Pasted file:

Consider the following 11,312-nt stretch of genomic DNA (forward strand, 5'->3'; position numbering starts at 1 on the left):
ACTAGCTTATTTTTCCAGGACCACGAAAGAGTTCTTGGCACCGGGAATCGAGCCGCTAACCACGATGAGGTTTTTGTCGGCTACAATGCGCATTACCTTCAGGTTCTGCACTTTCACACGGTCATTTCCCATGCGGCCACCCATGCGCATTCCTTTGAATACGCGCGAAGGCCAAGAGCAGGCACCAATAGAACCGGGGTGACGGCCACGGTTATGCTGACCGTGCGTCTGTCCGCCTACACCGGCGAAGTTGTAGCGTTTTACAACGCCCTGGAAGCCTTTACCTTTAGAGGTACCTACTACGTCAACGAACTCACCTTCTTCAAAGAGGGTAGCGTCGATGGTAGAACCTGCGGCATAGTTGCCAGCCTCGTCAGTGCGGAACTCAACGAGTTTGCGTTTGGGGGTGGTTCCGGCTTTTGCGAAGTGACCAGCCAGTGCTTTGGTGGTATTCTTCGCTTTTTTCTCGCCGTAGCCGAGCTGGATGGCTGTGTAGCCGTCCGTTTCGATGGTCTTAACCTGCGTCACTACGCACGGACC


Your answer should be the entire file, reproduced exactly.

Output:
Consider the following 11,312-nt stretch of genomic DNA (forward strand, 5'->3'; position numbering starts at 1 on the left):
ACTAGCTTATTTTTCCAGGACCACGAAAGAGTTCTTGGCACCGGGAATCGAGCCGCTAACCACGATGAGGTTTTTGTCGGCTACAATGCGCATTACCTTCAGGTTCTGCACTTTCACACGGTCATTTCCCATGCGGCCACCCATGCGCATTCCTTTGAATACGCGCGAAGGCCAAGAGCAGGCACCAATAGAACCGGGGTGACGGCCACGGTTATGCTGACCGTGCGTCTGTCCGCCTACACCGGCGAAGTTGTAGCGTTTTACAACGCCCTGGAAGCCTTTACCTTTAGAGGTACCTACTACGTCAACGAACTCACCTTCTTCAAAGAGGGTAGCGTCGATGGTAGAACCTGCGGCATAGTTGCCAGCCTCGTCAGTGCGGAACTCAACGAGTTTGCGTTTGGGGGTGGTTCCGGCTTTTGCGAAGTGACCAGCCAGTGCTTTGGTGGTATTCTTCGCTTTTTTCTCGCCGTAGCCGAGCTGGATGGCTGTGTAGCCGTCCGTTTCGATGGTCTTAACCTGCGTCACTACGCACGGACC